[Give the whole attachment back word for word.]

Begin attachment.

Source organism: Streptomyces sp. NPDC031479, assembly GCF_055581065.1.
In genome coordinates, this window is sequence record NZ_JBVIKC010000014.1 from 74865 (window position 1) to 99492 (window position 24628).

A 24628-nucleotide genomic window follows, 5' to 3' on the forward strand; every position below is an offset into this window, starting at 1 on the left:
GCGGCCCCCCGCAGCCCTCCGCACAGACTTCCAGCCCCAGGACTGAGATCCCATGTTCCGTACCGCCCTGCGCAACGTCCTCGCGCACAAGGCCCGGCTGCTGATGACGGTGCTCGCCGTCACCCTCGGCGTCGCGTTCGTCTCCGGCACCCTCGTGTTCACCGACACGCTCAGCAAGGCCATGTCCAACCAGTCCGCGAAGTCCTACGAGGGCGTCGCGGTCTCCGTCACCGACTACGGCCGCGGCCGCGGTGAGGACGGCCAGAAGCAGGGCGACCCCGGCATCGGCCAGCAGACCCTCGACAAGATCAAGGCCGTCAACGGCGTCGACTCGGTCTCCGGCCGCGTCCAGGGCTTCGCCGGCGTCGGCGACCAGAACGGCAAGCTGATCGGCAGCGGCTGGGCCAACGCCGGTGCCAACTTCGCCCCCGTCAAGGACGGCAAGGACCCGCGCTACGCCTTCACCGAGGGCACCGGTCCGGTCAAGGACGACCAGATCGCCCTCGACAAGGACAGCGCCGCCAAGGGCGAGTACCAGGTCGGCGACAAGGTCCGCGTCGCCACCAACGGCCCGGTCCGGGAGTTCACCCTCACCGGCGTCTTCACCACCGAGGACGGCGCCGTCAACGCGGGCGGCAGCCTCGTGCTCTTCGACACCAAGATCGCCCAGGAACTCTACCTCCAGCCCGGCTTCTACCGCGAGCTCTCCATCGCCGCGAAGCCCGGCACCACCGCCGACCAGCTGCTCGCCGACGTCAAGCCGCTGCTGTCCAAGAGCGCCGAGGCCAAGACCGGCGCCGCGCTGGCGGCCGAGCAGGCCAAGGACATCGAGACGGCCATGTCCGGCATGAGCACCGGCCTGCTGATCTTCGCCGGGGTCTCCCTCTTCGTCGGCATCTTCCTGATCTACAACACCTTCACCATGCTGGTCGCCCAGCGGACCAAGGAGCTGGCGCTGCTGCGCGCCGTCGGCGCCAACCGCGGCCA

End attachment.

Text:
Source organism: Streptomyces sp. NPDC031479, assembly GCF_055581065.1.
In genome coordinates, this window is sequence record NZ_JBVIKC010000014.1 from 74865 (window position 1) to 99492 (window position 24628).

A 24628-nucleotide genomic window follows, 5' to 3' on the forward strand; every position below is an offset into this window, starting at 1 on the left:
GCGGCCCCCCGCAGCCCTCCGCACAGACTTCCAGCCCCAGGACTGAGATCCCATGTTCCGTACCGCCCTGCGCAACGTCCTCGCGCACAAGGCCCGGCTGCTGATGACGGTGCTCGCCGTCACCCTCGGCGTCGCGTTCGTCTCCGGCACCCTCGTGTTCACCGACACGCTCAGCAAGGCCATGTCCAACCAGTCCGCGAAGTCCTACGAGGGCGTCGCGGTCTCCGTCACCGACTACGGCCGCGGCCGCGGTGAGGACGGCCAGAAGCAGGGCGACCCCGGCATCGGCCAGCAGACCCTCGACAAGATCAAGGCCGTCAACGGCGTCGACTCGGTCTCCGGCCGCGTCCAGGGCTTCGCCGGCGTCGGCGACCAGAACGGCAAGCTGATCGGCAGCGGCTGGGCCAACGCCGGTGCCAACTTCGCCCCCGTCAAGGACGGCAAGGACCCGCGCTACGCCTTCACCGAGGGCACCGGTCCGGTCAAGGACGACCAGATCGCCCTCGACAAGGACAGCGCCGCCAAGGGCGAGTACCAGGTCGGCGACAAGGTCCGCGTCGCCACCAACGGCCCGGTCCGGGAGTTCACCCTCACCGGCGTCTTCACCACCGAGGACGGCGCCGTCAACGCGGGCGGCAGCCTCGTGCTCTTCGACACCAAGATCGCCCAGGAACTCTACCTCCAGCCCGGCTTCTACCGCGAGCTCTCCATCGCCGCGAAGCCCGGCACCACCGCCGACCAGCTGCTCGCCGACGTCAAGCCGCTGCTGTCCAAGAGCGCCGAGGCCAAGACCGGCGCCGCGCTGGCGGCCGAGCAGGCCAAGGACATCGAGACGGCCATGTCCGGCATGAGCACCGGCCTGCTGATCTTCGCCGGGGTCTCCCTCTTCGTCGGCATCTTCCTGATCTACAACACCTTCACCATGCTGGTCGCCCAGCGGACCAAGGAGCTGGCGCTGCTGCGCGCCGTCGGCGCCAACCGCGGCCA